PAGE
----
Ford is quickly making good on its promise to go all-electric in Europe. The company now plans to introduce seven new EVs in Europe by 2024. The lineup will focus on crossovers, including an electric version of the compact Puma as well as a five-seat “medium-size” and “sport” models. You can also expect new editions of the Transit and Tourneo vans, including smaller Courier trims as well as Custom models.The medium crossover will be the first mass-produced passenger EV from Ford’s new Cologne facility and will include five seats and a claimed 310-mile range. Ford will formally reveal the vehicle later this year and start production in 2023.The Transit Custom and Tourneo Custom are also slated to arrive in 2023, while the Puma, the sport crossover, the Transit Courier and the Tourneo Courier are due in 2024. The Mustang Mach-E and E-Transit are already part of Ford’s European lineup. Ford hopes to move to an all-EV passenger range in Europe by 2030, and to completely eliminate gas and diesel from its stable by 2035.This still leaves much of Ford’s lineup dependent on combustion engines, and we wouldn’t expect most (if any) of the roster to reach the US — the Puma hasn’t ever been sold in the country, for instance. However, the strategy isn’t surprising. Ford says the Puma is its best-selling passenger vehicle in Europe, and vans like the Transit are very common among European businesses. This roadmap fully electrifies some of Ford’s best-known models in the continent, and even the completely new crossovers will tackle popular segments. Ford clearly wants its EVs to be seen as mainstream models, not to mention compete against the VW ID.Buzz (which will come in a Europe-focused cargo variant) and other rivals.

Ford is quickly making good on its promise to go all-electric in Europe. The company now plans to introduce seven new EVs in Europe by 2024. The lineup will focus on crossovers, including an electric version of the compact Puma as well as a five-seat “medium-size” and “sport” models. You can also expect new editions of the Transit and Tourneo vans, including smaller Courier trims as well as Custom models.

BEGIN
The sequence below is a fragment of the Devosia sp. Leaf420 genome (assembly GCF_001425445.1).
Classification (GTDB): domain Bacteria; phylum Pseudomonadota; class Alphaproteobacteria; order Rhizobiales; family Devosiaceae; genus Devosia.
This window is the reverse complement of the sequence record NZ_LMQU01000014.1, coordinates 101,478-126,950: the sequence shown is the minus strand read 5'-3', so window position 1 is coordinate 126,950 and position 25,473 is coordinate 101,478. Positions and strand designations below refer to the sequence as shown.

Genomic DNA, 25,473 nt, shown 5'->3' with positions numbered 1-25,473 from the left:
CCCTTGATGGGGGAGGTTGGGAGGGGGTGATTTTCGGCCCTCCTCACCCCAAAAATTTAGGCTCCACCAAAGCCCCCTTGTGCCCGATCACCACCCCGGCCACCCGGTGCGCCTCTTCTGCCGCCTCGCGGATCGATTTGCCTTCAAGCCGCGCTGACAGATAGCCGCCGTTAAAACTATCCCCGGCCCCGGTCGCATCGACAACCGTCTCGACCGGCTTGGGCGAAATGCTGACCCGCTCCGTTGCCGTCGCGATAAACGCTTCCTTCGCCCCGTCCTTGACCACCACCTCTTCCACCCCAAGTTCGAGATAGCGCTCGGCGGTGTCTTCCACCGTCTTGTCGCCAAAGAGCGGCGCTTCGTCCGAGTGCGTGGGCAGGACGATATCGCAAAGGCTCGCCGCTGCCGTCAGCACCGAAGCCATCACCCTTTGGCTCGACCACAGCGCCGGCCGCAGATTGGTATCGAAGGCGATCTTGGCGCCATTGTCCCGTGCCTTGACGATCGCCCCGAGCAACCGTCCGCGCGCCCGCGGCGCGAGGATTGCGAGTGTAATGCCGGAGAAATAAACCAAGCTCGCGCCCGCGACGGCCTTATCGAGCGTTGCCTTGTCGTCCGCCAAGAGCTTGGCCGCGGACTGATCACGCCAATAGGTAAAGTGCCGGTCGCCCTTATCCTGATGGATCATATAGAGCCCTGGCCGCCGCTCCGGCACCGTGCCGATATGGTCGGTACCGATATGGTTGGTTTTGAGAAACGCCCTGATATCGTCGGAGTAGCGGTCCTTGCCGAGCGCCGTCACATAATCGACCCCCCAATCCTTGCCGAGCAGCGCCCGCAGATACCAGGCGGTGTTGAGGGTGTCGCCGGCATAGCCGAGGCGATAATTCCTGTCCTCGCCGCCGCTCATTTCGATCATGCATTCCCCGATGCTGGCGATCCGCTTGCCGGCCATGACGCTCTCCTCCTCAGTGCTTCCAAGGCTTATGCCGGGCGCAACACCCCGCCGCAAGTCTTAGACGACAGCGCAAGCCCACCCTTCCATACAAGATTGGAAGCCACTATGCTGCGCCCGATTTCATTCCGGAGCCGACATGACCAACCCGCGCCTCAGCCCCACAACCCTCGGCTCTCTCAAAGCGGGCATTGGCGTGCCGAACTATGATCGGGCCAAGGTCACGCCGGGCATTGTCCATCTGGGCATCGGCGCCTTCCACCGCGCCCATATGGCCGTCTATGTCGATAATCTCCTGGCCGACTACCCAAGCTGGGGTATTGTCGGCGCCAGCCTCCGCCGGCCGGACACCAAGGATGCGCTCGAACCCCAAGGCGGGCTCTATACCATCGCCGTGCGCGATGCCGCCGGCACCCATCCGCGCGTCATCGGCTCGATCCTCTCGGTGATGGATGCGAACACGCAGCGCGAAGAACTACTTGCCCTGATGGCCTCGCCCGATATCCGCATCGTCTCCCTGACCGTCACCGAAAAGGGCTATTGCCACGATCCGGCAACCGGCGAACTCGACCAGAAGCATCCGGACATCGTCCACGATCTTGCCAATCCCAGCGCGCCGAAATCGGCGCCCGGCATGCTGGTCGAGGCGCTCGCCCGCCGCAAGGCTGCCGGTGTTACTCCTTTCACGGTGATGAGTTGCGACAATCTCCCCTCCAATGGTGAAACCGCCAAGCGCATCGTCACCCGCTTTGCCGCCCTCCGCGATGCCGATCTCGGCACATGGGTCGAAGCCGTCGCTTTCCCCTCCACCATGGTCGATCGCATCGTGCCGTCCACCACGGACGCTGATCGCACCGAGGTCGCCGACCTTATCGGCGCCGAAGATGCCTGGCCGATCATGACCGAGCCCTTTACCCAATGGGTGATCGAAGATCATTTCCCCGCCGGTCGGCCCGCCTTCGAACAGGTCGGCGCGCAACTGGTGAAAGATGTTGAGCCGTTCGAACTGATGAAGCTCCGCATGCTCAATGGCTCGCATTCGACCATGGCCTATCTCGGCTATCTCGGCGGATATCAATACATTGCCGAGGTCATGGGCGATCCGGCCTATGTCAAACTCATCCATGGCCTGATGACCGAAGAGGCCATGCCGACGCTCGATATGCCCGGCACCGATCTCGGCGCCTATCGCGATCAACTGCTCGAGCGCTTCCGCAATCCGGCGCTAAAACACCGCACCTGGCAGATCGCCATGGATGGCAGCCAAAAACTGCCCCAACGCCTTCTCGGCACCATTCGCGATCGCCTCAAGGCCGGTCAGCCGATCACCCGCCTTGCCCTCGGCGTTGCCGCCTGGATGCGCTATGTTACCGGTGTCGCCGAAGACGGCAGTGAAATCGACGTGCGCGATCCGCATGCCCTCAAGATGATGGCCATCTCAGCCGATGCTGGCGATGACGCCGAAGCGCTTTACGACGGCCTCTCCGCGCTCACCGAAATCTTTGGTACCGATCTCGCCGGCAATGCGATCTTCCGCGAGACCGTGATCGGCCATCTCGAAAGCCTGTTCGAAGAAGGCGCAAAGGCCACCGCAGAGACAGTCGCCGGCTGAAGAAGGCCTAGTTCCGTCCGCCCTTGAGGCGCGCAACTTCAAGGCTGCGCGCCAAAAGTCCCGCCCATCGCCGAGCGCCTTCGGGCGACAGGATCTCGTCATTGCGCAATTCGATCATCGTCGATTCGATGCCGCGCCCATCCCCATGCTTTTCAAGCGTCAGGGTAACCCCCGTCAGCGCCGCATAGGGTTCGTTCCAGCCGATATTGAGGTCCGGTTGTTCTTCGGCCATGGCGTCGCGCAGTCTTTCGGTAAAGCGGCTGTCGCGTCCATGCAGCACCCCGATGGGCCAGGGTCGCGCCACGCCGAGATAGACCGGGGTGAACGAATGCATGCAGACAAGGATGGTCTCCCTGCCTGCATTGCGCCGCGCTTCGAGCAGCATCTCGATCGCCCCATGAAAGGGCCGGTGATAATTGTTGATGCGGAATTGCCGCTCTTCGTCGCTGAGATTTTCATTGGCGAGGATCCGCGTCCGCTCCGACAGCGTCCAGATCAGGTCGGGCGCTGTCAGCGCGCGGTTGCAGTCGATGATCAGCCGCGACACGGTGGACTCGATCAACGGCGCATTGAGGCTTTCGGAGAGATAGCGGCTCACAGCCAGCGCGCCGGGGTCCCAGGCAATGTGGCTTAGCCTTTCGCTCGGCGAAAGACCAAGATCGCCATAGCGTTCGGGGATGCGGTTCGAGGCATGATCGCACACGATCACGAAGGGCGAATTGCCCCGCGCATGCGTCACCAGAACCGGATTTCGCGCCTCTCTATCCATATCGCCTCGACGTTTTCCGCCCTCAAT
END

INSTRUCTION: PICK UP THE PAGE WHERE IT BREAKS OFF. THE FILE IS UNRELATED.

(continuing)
The medium crossover will be the first mass-produced passenger EV from Ford’s new Cologne facility and will include five seats and a claimed 310-mile range. Ford will formally reveal the vehicle later this year and start production in 2023.

The Transit Custom and Tourneo Custom are also slated to arrive in 2023, while the Puma, the sport crossover, the Transit Courier and the Tourneo Courier are due in 2024. The Mustang Mach-E and E-Transit are already part of Ford’s European lineup. Ford hopes to move to an all-EV passenger range in Europe by 2030, and to completely eliminate gas and diesel from its stable by 2035.

This still leaves much of Ford’s lineup dependent on combustion engines, and we wouldn’t expect most (if any) of the roster to reach the US — the Puma hasn’t ever been sold in the country, for instance. However, the strategy isn’t surprising. Ford says the Puma is its best-selling passenger vehicle in Europe, and vans like the Transit are very common among European businesses. This roadmap fully electrifies some of Ford’s best-known models in the continent, and even the completely new crossovers will tackle popular segments. Ford clearly wants its EVs to be seen as mainstream models, not to mention compete against the VW ID.Buzz (which will come in a Europe-focused cargo variant) and other rivals.

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